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Some glioblastoma patients helped by out-of-favor treatment, say Stanford researchers

26003749480_5762d74e35_k-2Glioblastoma multiforme is a deadly brain tumor with few good treatment options. Until recently, physicians had hoped that tackling the cancer with a specific type of chemotherapy to block the growth of new blood vessels in the tumor might be the key. Two recent large clinical trials (both published in the New England Journal of Medicine), however, have suggested that this anti-angiogenic treatment, which starves the tumor of oxygen and nutrients, is largely ineffective.

Stanford radiologist Daniel Rubin, MD, and former postdoctoral scholar Tiffany Ting Liu, PhD, delved more deeply into the issue and came up with a different conclusion. When they categorized the glioblastoma patients from previous studies into subgroups based on diagnostic images of their tumors, they found that some patients did benefit from the treatment, living on average about one year longer than those who were given other classes of chemotherapy drugs. This effect was masked, they found, when all the patients were lumped together in the previous studies.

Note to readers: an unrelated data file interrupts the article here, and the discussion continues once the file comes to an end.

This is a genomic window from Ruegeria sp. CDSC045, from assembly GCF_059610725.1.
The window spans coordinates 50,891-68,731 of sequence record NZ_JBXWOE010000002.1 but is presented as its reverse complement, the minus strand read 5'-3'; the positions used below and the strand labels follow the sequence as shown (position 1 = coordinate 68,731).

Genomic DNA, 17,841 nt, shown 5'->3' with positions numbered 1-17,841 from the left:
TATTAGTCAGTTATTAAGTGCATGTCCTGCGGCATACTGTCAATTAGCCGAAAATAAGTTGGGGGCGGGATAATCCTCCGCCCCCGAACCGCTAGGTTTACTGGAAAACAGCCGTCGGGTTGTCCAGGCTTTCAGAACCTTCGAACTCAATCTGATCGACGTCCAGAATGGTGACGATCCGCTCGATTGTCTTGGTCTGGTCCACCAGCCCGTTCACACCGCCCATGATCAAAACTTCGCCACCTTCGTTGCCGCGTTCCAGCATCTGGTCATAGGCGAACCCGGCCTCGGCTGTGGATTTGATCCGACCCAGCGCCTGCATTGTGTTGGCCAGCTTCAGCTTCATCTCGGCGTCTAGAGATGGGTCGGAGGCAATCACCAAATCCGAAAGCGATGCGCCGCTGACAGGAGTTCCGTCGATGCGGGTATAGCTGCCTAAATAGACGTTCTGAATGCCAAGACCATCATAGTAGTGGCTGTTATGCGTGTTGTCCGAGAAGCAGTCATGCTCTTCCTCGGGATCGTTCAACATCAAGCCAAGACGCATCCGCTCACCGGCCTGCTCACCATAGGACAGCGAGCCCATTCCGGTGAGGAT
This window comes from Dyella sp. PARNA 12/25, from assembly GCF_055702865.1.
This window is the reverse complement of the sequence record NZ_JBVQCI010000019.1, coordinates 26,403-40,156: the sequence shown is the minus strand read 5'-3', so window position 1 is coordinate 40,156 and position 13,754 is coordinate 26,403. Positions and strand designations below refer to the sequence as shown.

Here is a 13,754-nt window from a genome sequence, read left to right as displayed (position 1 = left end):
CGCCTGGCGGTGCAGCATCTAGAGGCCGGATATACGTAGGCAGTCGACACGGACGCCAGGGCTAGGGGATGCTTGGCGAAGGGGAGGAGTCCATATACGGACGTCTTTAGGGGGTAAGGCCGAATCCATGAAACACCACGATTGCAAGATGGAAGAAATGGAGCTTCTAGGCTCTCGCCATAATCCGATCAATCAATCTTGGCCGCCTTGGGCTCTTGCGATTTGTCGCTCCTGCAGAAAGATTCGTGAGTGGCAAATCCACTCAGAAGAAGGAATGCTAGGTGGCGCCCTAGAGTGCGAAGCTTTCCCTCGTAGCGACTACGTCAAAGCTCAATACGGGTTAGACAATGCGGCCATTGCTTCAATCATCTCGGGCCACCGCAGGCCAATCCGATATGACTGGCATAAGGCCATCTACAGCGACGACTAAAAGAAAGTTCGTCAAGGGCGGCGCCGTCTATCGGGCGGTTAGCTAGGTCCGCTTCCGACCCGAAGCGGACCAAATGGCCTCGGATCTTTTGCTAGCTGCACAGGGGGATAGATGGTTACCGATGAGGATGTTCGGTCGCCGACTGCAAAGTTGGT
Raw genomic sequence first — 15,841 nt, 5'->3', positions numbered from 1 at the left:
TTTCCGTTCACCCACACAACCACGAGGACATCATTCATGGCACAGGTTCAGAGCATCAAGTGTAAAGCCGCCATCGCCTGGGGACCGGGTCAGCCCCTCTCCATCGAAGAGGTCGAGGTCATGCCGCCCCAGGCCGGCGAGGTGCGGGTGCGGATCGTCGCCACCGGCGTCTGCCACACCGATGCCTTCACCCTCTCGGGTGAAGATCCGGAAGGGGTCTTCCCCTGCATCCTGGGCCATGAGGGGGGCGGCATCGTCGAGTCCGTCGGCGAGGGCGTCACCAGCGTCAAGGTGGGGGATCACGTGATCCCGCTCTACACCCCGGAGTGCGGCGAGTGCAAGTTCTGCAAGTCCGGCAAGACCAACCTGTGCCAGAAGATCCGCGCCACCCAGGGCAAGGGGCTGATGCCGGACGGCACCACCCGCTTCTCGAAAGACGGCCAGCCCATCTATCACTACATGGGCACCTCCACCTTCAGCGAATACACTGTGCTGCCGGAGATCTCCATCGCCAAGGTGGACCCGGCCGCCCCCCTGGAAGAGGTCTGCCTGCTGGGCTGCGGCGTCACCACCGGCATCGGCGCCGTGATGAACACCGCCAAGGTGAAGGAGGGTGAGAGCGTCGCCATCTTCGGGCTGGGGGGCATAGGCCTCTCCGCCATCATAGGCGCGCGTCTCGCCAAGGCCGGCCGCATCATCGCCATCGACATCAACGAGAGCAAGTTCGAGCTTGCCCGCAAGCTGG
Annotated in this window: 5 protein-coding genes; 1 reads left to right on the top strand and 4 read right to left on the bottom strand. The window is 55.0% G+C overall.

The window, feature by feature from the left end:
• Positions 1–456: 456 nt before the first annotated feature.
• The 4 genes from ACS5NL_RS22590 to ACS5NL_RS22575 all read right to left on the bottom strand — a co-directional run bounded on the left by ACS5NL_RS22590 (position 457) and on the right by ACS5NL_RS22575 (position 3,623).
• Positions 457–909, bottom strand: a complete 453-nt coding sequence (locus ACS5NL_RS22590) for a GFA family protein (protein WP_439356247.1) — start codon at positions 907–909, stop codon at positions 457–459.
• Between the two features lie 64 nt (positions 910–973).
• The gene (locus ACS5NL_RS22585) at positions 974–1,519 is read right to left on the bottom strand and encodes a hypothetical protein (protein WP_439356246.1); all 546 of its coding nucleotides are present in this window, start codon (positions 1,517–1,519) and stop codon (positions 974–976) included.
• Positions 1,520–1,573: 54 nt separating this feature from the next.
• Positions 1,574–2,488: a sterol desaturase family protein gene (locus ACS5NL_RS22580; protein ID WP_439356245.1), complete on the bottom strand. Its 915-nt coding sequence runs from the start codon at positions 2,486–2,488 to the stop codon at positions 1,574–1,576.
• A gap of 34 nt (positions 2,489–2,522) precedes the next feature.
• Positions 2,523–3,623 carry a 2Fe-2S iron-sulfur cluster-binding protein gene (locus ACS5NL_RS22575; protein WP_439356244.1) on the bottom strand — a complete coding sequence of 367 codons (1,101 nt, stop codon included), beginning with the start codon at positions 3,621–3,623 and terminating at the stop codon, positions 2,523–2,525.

Their work was published this week in Neuro-Oncology.

From our release:

The researchers used specialized software to categorize each patient into one of two groups based on the degree of vascularization of the patients’ brain tumors. Those whose tumors were more highly vascularized — as determined by an imaging technique called perfusion MRI — were significantly more likely to benefit from treatment with anti-angiogenic therapies than those whose tumors were less well vascularized.

The research emphasizes the importance of properly categorizing tumors with varied biology in order to best personalize treatment for each patient. As Rubin explained in the release:

This is a turning point. We believe we can identify those people that are likely to benefit from anti-angiogenic treatments, and also begin to think outside the box to identify other types of therapies for those who are unlikely to respond. This shows that subtyping cancers like glioblastoma can have a huge impact on how we treat disease.

Previously: The diagnosis behind the diagnosis, Blocking glioblastoma's back-up pathway and You know it when you see it: A precision health approach to diagnosing brain cancer
Image by Thomas Ried, NCI Center for Cancer Research, National Cancer Institute, National Institutes of Health

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